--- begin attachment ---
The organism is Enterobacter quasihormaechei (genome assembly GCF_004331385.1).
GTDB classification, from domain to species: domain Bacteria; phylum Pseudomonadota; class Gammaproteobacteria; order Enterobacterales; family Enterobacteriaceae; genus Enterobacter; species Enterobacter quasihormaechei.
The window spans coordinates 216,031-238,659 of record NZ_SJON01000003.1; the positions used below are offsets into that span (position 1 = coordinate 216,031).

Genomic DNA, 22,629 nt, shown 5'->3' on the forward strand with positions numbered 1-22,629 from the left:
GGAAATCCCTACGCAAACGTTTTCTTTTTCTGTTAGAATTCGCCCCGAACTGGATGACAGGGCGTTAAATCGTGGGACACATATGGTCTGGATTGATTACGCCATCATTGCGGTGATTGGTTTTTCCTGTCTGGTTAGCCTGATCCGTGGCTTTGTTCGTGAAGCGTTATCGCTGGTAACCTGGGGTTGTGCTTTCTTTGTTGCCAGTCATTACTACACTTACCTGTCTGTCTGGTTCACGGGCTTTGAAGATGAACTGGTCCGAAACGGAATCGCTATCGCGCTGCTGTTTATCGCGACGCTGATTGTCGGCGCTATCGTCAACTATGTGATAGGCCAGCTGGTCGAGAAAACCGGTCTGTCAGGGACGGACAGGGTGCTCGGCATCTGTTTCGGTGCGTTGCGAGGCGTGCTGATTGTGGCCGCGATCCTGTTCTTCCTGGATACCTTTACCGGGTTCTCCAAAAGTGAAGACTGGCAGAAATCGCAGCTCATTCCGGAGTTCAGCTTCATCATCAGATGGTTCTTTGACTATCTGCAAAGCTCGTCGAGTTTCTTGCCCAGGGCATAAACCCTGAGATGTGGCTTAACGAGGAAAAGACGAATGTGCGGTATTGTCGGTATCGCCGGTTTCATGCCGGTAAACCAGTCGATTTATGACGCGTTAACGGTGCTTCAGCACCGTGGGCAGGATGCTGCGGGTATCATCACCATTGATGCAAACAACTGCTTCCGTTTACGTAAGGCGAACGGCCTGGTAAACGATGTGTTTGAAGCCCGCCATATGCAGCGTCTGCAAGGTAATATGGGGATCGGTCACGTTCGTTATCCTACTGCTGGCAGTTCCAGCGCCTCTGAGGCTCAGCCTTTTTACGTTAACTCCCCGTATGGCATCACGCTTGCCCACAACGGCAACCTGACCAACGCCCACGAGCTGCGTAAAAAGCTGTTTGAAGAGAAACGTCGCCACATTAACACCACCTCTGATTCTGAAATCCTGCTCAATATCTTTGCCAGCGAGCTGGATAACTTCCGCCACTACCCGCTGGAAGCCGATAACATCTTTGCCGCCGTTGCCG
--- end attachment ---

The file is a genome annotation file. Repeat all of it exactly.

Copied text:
The organism is Enterobacter quasihormaechei (genome assembly GCF_004331385.1).
GTDB classification, from domain to species: domain Bacteria; phylum Pseudomonadota; class Gammaproteobacteria; order Enterobacterales; family Enterobacteriaceae; genus Enterobacter; species Enterobacter quasihormaechei.
The window spans coordinates 216,031-238,659 of record NZ_SJON01000003.1; the positions used below are offsets into that span (position 1 = coordinate 216,031).

Genomic DNA, 22,629 nt, shown 5'->3' on the forward strand with positions numbered 1-22,629 from the left:
GGAAATCCCTACGCAAACGTTTTCTTTTTCTGTTAGAATTCGCCCCGAACTGGATGACAGGGCGTTAAATCGTGGGACACATATGGTCTGGATTGATTACGCCATCATTGCGGTGATTGGTTTTTCCTGTCTGGTTAGCCTGATCCGTGGCTTTGTTCGTGAAGCGTTATCGCTGGTAACCTGGGGTTGTGCTTTCTTTGTTGCCAGTCATTACTACACTTACCTGTCTGTCTGGTTCACGGGCTTTGAAGATGAACTGGTCCGAAACGGAATCGCTATCGCGCTGCTGTTTATCGCGACGCTGATTGTCGGCGCTATCGTCAACTATGTGATAGGCCAGCTGGTCGAGAAAACCGGTCTGTCAGGGACGGACAGGGTGCTCGGCATCTGTTTCGGTGCGTTGCGAGGCGTGCTGATTGTGGCCGCGATCCTGTTCTTCCTGGATACCTTTACCGGGTTCTCCAAAAGTGAAGACTGGCAGAAATCGCAGCTCATTCCGGAGTTCAGCTTCATCATCAGATGGTTCTTTGACTATCTGCAAAGCTCGTCGAGTTTCTTGCCCAGGGCATAAACCCTGAGATGTGGCTTAACGAGGAAAAGACGAATGTGCGGTATTGTCGGTATCGCCGGTTTCATGCCGGTAAACCAGTCGATTTATGACGCGTTAACGGTGCTTCAGCACCGTGGGCAGGATGCTGCGGGTATCATCACCATTGATGCAAACAACTGCTTCCGTTTACGTAAGGCGAACGGCCTGGTAAACGATGTGTTTGAAGCCCGCCATATGCAGCGTCTGCAAGGTAATATGGGGATCGGTCACGTTCGTTATCCTACTGCTGGCAGTTCCAGCGCCTCTGAGGCTCAGCCTTTTTACGTTAACTCCCCGTATGGCATCACGCTTGCCCACAACGGCAACCTGACCAACGCCCACGAGCTGCGTAAAAAGCTGTTTGAAGAGAAACGTCGCCACATTAACACCACCTCTGATTCTGAAATCCTGCTCAATATCTTTGCCAGCGAGCTGGATAACTTCCGCCACTACCCGCTGGAAGCCGATAACATCTTTGCCGCCGTTGCCG